Canadians say the feds' vaccination messaging was 'too bossy,' new study finds

Canadians perceived messaging ‘to get vaccinated’ for COVID-19 as ‘too authoritative’: Focus groups

Canadians say the feds' vaccination messaging was 'too bossy,' new study finds
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Focus groups were conducted by the Quorus Consulting Group Inc. to determine what Canadians think of Health Canada’s mass vaccination campaign.

A lot of negative reactions were reported. 

Through the 45 focus groups conducted from March 15, 2021, to July 28, 2022, participants declared the tagline “get vaccinated” was “too authoritative,” amongst many other sentiments. Health Canada wrote, “the main weakness in the concept was the part of the tagline in both storyboards that reads ‘Get vaccinated’ as many participants believe that getting vaccinated remains a choice and that they are not receptive to any messaging that is telling them what to do.”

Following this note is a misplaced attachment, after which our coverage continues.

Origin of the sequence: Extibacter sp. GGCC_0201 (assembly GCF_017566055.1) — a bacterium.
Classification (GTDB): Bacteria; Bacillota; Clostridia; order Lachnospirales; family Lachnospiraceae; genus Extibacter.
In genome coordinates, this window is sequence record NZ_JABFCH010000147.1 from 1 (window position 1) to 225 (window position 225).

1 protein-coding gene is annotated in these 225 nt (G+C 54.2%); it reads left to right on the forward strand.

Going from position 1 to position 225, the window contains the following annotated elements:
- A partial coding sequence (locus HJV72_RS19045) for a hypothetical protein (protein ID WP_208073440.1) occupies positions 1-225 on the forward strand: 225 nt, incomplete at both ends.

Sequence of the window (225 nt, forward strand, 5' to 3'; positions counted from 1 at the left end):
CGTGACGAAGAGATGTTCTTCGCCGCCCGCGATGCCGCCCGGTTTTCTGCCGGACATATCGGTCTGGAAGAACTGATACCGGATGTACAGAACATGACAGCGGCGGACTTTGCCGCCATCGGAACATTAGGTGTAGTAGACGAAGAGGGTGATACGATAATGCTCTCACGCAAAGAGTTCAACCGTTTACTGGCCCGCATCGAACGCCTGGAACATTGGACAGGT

Participants, reacting to the federal government’s directives to “get vaccinated,” said they were concerned about them being too “bossy” and “authoritative.”

Quorus presented participants with different methods conveying the directive to get vaccinated. Amongst the methods one can find videos and different types of advertisements. 

Researchers explained participants’ reactions to an ad telling them to get vaccinated against COVID-19. “A concern raised by a few participants was that the ad seemed unrealistic because it seemed to suggest that if children get vaccinated, they can immediately start socializing, which to them seemed to contradict suggestions by public health authorities,” they said.

Quorus explained, in the research results of the first phase of the study, that “participants also disliked being told to get vaccinated.”

Some participants reportedly reacted strongly to an ad instructing children to receive the COVID-19 vaccine as “threatening.” 

“Alternatively, some participants perceived the ad as threatening, thinking that it was suggesting children would not be able to return to fall activities if they did not get vaccinated,” the study reported. 

“As well, a few felt that it played on guilt rather than factual information by leaving the viewer feeling like they are bad parents if they choose not to vaccinate their children.”

The survey cost Health Canada $233,291.96 to complete.

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